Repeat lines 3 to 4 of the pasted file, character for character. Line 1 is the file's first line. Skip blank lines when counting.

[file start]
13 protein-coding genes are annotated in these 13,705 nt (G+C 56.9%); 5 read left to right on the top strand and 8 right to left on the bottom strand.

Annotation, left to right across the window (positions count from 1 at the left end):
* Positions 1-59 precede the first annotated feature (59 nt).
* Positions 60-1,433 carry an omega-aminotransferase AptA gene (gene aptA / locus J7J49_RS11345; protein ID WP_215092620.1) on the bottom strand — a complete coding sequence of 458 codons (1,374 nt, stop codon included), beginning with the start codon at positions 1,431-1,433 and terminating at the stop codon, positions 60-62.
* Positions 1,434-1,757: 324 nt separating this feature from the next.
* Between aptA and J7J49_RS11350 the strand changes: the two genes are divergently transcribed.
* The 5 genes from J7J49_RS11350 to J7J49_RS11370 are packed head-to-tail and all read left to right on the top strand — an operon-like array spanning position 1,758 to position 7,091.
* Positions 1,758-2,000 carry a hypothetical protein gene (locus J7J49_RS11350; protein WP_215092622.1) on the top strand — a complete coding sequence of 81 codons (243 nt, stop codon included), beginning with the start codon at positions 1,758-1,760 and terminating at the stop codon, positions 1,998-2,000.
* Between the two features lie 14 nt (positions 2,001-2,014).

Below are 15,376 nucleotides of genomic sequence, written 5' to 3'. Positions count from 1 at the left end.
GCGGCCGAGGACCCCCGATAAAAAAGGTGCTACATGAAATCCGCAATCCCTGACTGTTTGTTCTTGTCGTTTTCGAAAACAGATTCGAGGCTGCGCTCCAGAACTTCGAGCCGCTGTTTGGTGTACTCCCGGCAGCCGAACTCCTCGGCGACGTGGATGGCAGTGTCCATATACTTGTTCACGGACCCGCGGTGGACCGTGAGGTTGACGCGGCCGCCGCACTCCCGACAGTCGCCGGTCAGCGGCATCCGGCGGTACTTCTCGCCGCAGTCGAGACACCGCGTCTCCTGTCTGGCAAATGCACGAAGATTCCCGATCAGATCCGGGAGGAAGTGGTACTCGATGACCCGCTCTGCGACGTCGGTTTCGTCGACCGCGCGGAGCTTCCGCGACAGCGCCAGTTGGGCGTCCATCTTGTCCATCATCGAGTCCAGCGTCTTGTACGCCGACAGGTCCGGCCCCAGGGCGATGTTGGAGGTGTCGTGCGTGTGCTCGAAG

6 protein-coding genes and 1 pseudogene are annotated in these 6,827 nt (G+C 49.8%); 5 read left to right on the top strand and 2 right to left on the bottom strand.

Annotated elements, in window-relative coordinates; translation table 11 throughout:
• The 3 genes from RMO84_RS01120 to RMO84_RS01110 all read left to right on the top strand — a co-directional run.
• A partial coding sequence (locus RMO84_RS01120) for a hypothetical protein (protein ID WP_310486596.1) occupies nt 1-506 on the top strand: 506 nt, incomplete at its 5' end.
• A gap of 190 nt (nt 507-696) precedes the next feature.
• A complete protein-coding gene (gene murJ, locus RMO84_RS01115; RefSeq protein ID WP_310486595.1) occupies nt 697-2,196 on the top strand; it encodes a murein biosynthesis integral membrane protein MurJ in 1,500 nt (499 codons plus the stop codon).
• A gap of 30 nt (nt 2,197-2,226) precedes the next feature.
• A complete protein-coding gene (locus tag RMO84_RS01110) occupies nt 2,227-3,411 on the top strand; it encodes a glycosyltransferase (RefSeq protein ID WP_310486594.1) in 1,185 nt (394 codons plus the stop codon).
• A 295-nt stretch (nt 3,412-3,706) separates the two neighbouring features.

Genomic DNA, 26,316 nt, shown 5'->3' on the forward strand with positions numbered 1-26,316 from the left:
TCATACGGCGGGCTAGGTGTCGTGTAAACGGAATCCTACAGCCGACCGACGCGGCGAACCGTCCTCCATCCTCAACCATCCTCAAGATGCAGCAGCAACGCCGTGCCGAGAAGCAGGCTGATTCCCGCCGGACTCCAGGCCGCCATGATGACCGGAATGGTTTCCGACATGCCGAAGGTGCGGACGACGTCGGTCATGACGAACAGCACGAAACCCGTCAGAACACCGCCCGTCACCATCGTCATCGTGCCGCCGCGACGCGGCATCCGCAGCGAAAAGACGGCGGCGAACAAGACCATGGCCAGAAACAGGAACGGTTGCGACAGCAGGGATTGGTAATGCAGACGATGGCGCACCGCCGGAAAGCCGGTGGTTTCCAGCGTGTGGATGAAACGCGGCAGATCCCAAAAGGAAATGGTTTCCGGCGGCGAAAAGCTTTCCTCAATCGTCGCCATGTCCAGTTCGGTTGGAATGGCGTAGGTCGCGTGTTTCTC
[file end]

* Positions 1-59 precede the first annotated feature (59 nt).
* Positions 60-1,433 carry an omega-aminotransferase AptA gene (gene aptA / locus J7J49_RS11345; protein ID WP_215092620.1) on the bottom strand — a complete coding sequence of 458 codons (1,374 nt, stop codon included), beginning with the start codon at positions 1,431-1,433 and terminating at the stop codon, positions 60-62.